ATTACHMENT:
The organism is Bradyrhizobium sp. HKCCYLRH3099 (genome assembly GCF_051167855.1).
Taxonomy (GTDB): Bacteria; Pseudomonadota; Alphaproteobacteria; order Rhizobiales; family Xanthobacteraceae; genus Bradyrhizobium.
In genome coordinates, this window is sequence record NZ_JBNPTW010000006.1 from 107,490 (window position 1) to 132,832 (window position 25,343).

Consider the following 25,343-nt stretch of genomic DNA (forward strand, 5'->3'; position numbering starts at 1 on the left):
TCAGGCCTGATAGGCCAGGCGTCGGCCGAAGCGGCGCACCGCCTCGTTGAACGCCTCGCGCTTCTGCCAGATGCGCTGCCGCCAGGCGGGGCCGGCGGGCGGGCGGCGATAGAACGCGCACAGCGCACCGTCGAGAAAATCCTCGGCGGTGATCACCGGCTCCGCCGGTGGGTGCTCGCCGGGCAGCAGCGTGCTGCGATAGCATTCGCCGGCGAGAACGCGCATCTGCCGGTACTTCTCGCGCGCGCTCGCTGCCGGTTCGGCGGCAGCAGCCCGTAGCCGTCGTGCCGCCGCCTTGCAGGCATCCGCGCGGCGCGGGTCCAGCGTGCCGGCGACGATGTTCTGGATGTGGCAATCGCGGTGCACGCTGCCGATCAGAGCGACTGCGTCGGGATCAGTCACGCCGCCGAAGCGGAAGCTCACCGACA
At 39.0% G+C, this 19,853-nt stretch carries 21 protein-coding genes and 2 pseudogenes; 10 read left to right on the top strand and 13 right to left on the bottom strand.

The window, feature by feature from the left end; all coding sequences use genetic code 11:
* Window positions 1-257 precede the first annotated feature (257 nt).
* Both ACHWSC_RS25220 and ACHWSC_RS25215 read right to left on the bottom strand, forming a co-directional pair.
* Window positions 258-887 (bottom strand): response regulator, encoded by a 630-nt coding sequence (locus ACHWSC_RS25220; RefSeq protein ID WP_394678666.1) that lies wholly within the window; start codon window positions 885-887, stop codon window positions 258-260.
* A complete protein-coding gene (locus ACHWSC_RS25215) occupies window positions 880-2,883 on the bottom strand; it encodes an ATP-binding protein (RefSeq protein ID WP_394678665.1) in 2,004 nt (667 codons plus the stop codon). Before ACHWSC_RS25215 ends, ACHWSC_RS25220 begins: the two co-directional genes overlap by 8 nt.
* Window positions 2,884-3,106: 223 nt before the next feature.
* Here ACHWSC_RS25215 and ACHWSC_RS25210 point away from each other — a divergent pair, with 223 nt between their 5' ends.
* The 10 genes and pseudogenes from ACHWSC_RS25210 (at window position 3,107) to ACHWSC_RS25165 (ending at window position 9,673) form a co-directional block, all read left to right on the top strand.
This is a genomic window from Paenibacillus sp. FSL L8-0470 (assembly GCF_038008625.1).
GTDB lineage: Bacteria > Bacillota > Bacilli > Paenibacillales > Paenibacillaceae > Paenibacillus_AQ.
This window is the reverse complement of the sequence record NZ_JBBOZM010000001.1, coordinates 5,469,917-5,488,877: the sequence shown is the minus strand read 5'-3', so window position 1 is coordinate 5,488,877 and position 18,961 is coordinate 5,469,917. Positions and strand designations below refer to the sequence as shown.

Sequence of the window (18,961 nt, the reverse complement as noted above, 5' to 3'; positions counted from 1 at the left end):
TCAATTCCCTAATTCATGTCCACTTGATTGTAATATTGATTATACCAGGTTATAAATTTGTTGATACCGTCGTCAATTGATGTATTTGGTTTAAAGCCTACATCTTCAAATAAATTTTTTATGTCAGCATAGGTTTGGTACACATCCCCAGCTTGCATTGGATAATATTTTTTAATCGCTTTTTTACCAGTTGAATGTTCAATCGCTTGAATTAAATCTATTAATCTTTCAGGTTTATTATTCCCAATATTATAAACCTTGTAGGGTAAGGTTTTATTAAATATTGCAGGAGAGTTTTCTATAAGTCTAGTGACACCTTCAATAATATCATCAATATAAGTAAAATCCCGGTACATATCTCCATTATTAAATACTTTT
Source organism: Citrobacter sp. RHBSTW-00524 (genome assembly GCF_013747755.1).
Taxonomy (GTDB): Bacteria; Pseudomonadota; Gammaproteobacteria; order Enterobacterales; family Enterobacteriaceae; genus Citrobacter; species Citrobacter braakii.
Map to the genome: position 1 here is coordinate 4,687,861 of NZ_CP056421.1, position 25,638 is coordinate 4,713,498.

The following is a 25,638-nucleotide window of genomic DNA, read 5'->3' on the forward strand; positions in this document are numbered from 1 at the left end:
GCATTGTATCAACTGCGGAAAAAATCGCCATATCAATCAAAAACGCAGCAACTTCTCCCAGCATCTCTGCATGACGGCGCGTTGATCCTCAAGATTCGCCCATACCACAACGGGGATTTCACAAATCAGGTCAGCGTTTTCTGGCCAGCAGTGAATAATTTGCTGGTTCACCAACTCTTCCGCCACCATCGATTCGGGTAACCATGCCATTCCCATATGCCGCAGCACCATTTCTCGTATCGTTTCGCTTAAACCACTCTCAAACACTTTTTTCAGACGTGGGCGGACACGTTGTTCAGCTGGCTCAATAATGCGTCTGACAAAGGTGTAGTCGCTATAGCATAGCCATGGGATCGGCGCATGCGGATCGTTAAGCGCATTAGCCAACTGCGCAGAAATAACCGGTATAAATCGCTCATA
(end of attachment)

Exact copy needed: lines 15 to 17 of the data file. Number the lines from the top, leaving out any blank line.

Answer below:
This is a genomic window from Paenibacillus sp. FSL L8-0470 (assembly GCF_038008625.1).
GTDB lineage: Bacteria > Bacillota > Bacilli > Paenibacillales > Paenibacillaceae > Paenibacillus_AQ.
This window is the reverse complement of the sequence record NZ_JBBOZM010000001.1, coordinates 5,469,917-5,488,877: the sequence shown is the minus strand read 5'-3', so window position 1 is coordinate 5,488,877 and position 18,961 is coordinate 5,469,917. Positions and strand designations below refer to the sequence as shown.